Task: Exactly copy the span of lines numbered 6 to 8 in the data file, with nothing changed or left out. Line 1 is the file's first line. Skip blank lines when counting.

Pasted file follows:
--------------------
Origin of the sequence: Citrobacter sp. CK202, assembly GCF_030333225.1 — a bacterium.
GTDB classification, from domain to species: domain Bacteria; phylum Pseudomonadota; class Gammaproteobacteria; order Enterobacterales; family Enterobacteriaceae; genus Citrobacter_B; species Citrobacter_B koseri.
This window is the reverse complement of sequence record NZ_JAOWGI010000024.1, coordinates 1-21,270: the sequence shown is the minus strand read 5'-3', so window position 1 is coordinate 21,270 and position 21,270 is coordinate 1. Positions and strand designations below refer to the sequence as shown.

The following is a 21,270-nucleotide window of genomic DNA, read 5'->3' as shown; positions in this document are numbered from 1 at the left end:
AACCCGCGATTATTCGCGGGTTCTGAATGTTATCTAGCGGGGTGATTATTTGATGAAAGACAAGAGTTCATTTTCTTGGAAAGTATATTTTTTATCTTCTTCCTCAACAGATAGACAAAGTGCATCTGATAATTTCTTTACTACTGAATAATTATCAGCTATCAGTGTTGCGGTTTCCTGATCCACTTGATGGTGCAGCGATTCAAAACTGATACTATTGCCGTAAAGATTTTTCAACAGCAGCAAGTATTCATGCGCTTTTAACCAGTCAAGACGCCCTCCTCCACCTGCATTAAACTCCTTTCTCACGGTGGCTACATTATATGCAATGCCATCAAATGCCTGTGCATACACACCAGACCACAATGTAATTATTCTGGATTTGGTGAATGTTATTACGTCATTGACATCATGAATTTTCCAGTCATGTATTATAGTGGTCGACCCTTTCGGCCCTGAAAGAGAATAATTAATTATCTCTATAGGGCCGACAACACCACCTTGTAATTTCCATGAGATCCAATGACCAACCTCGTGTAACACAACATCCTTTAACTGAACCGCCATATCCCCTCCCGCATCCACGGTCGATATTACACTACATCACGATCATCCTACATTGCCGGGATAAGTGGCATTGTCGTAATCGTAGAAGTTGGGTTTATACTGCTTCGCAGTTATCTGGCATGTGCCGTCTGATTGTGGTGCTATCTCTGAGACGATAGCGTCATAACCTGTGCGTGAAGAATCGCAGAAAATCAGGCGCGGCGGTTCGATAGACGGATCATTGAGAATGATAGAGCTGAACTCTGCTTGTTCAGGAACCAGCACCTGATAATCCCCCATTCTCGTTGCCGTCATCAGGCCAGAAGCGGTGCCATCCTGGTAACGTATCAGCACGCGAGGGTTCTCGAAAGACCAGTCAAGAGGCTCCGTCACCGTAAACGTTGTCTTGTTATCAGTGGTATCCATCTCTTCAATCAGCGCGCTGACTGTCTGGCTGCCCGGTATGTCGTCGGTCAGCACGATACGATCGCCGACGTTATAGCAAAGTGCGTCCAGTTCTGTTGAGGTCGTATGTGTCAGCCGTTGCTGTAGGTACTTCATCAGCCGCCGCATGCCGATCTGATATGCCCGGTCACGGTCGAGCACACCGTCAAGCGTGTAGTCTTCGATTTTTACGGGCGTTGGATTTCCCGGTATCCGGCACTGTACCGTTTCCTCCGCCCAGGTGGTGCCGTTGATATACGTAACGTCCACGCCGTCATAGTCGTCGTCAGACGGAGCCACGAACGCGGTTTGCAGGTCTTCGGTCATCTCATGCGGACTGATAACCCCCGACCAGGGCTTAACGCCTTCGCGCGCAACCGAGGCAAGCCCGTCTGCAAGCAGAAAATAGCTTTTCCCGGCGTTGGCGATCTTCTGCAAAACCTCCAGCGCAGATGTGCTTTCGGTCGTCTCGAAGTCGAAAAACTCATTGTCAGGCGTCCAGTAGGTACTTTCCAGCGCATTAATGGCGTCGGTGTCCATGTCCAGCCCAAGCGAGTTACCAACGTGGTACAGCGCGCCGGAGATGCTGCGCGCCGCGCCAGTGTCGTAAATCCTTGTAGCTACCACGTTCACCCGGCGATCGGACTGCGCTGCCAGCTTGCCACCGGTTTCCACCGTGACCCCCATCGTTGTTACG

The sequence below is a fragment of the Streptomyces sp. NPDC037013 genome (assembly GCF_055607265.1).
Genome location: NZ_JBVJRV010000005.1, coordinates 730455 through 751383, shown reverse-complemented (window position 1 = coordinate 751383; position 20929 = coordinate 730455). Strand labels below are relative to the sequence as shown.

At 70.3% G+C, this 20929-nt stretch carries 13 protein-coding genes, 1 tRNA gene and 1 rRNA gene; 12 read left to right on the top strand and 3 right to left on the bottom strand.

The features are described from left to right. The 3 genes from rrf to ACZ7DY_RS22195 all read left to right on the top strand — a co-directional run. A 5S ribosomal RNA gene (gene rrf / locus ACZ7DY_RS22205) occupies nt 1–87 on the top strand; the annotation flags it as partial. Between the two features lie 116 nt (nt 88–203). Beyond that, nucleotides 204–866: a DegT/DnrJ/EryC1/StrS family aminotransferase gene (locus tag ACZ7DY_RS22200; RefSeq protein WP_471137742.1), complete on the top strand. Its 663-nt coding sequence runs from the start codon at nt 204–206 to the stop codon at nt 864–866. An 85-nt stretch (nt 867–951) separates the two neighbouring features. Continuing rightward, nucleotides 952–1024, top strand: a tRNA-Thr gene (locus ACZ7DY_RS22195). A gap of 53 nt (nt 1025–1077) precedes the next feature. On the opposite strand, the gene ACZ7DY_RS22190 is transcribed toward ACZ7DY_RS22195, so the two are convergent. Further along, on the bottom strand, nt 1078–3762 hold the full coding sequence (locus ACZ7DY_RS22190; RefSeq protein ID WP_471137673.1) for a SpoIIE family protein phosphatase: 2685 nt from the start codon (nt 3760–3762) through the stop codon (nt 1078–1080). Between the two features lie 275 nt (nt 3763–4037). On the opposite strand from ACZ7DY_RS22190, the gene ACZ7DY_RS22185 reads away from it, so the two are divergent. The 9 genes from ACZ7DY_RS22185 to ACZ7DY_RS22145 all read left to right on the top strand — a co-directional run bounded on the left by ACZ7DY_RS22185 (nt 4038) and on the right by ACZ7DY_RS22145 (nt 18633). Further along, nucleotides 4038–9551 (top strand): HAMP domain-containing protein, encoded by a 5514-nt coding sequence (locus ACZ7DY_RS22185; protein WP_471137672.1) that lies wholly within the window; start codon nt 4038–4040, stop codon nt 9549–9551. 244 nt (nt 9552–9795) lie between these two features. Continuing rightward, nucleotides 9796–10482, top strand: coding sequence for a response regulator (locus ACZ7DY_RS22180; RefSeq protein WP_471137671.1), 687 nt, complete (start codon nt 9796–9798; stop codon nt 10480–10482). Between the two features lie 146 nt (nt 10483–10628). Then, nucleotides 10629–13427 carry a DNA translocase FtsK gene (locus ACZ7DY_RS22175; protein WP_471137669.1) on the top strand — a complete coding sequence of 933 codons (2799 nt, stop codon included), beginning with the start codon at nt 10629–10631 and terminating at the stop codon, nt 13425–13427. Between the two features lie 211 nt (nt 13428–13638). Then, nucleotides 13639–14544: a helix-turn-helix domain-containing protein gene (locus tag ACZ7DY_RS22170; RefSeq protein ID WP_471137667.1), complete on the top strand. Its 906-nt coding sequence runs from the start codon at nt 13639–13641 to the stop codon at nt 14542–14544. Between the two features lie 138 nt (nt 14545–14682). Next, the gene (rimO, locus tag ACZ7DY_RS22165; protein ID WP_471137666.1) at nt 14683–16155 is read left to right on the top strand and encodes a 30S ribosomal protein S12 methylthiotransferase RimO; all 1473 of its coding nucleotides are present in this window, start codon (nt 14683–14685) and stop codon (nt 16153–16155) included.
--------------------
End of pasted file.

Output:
The sequence below is a fragment of the Streptomyces sp. NPDC037013 genome (assembly GCF_055607265.1).
Genome location: NZ_JBVJRV010000005.1, coordinates 730455 through 751383, shown reverse-complemented (window position 1 = coordinate 751383; position 20929 = coordinate 730455). Strand labels below are relative to the sequence as shown.

At 70.3% G+C, this 20929-nt stretch carries 13 protein-coding genes, 1 tRNA gene and 1 rRNA gene; 12 read left to right on the top strand and 3 right to left on the bottom strand.